Answer: Pope Paul IV declared that Catholics could not accept such a heretical claimant, even if obedience were given to him by "all" – indicating by such a statement that all giving obedience to such an antipope is a possibility.
Pope Paul IV, Bull Cum ex Apostolatus Officio, Feb. 15, 1559: “6. In addition, [by this Our Constitution, which is to remain valid in perpetuity We enact, determine, decree and define:] that if ever at any time it shall appear that… the Roman Pontiff, prior to his promotion or his elevation as Cardinal or Roman Pontiff, has deviated from the Catholic Faith or fallen into some heresy… (ii) it shall not be possible for it to acquire validity (nor for it to be said that it has thus acquired validity) through the acceptance of the office, of consecration, of subsequent authority, nor through possession of administration, nor through the putative enthronement of a Roman Pontiff, or Veneration, or obedience accorded to such by all, nor through the lapse of any period of time in the foregoing situation;…”
But we’ve already had a situation where all of the cardinals recognized an antipope! As covered earlier in the book, during the Great Western Schism 15 of the 16 cardinals who had elected Pope Urban VI withdrew from his obedience on the grounds that the unruly Roman mob had made the election uncanonical. The one cardinal who did not repudiate Pope Urban VI was Cardinal Tebaldeschi, but he died shortly thereafter, on Sept. 7 – leaving a situation where not one of the cardinals of the Catholic Church recognized the true pope, Urban VI. All of the living cardinals then regarded his election as invalid.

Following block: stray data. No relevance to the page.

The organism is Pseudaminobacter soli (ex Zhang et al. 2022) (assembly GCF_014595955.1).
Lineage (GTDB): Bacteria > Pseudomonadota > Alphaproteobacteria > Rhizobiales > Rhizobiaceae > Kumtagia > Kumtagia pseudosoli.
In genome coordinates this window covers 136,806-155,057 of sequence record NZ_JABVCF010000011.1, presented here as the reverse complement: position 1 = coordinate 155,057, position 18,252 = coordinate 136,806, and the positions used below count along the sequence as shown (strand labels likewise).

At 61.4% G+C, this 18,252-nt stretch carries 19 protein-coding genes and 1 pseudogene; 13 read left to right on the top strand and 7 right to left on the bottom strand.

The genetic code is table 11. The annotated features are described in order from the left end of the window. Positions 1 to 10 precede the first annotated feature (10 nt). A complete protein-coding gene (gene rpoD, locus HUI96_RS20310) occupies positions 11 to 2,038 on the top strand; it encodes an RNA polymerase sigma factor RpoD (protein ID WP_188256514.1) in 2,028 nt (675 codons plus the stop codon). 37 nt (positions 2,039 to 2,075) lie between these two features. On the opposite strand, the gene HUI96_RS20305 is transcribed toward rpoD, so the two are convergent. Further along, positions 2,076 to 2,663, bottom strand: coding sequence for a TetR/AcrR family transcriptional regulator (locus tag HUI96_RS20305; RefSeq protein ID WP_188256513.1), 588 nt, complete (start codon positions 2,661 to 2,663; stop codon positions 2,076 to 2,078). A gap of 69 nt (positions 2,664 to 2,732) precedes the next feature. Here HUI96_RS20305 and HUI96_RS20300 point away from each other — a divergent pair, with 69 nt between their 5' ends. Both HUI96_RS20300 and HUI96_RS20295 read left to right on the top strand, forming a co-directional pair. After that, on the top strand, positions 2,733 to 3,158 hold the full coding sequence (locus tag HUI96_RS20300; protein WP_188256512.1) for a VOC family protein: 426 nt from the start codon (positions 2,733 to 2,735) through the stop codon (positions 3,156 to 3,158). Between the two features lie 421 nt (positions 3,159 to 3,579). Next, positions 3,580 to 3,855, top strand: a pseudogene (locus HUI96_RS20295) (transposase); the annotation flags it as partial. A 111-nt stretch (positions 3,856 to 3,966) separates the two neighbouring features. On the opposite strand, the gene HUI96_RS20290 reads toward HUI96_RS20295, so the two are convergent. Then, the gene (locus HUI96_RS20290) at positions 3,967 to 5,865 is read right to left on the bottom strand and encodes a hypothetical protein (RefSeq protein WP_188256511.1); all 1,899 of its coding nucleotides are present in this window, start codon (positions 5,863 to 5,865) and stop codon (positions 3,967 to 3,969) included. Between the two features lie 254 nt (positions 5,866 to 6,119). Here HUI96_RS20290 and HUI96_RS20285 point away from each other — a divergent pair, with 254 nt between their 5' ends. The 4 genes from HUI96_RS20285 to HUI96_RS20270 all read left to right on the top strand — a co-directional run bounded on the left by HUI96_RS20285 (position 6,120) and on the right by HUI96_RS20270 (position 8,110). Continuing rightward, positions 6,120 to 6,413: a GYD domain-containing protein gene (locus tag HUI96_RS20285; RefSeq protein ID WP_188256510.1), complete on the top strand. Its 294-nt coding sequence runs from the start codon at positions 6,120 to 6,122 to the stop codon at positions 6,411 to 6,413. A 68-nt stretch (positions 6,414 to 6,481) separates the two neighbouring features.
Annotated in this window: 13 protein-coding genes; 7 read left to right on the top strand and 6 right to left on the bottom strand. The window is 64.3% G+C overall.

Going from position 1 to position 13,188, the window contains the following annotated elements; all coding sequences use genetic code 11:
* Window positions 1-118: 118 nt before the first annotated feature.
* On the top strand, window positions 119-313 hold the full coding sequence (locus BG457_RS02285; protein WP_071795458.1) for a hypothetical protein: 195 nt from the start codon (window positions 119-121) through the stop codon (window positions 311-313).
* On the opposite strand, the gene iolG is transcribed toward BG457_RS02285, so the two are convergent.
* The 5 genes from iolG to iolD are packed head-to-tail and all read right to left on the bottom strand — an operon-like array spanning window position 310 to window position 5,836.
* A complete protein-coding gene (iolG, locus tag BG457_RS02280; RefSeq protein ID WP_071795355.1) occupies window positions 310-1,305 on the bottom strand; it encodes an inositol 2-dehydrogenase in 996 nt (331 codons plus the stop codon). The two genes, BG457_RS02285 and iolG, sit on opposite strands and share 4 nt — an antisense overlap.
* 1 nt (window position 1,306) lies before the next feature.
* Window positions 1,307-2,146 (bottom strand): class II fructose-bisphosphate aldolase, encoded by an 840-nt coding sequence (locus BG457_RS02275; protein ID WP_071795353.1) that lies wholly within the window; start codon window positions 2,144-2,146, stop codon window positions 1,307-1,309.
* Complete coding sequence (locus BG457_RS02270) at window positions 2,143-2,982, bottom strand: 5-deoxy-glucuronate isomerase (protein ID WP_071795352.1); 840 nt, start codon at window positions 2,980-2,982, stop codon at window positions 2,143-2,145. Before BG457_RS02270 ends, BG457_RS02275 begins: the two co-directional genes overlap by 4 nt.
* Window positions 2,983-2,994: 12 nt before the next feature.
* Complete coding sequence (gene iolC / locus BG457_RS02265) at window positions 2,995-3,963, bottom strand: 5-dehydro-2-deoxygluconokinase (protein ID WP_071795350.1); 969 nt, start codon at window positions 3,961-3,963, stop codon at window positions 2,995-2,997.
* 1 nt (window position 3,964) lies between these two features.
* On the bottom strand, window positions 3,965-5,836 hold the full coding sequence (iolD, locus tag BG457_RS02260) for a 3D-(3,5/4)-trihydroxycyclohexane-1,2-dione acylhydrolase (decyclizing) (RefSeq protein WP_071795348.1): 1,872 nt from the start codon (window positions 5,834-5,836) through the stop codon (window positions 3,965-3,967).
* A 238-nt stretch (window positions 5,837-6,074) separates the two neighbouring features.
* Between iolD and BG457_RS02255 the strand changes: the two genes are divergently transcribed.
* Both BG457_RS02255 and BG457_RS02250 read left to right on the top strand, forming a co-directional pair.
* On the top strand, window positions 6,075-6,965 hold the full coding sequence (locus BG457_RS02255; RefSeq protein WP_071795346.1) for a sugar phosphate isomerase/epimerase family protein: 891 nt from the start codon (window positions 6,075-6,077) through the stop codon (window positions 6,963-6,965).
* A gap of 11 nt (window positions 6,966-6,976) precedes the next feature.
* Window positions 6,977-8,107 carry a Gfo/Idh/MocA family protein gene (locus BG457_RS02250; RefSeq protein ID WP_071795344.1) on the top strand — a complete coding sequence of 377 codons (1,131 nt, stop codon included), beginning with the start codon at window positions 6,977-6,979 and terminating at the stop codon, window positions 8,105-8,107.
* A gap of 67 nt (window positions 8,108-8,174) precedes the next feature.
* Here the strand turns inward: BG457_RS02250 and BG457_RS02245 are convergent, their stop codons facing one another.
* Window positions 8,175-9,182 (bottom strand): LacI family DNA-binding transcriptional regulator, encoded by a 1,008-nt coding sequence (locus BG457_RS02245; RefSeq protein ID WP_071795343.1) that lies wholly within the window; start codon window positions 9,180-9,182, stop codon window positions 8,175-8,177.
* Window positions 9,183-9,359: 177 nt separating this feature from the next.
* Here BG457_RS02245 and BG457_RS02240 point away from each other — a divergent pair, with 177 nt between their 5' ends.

In the 12th century, Antipope Anacletus II – who reigned eight years in Rome while rivaling the true Pope, Innocent II – gained the majority of the cardinals, the Bishop of Porto, the Dean of the Sacred College, and the entire populace of Rome as his supporters.
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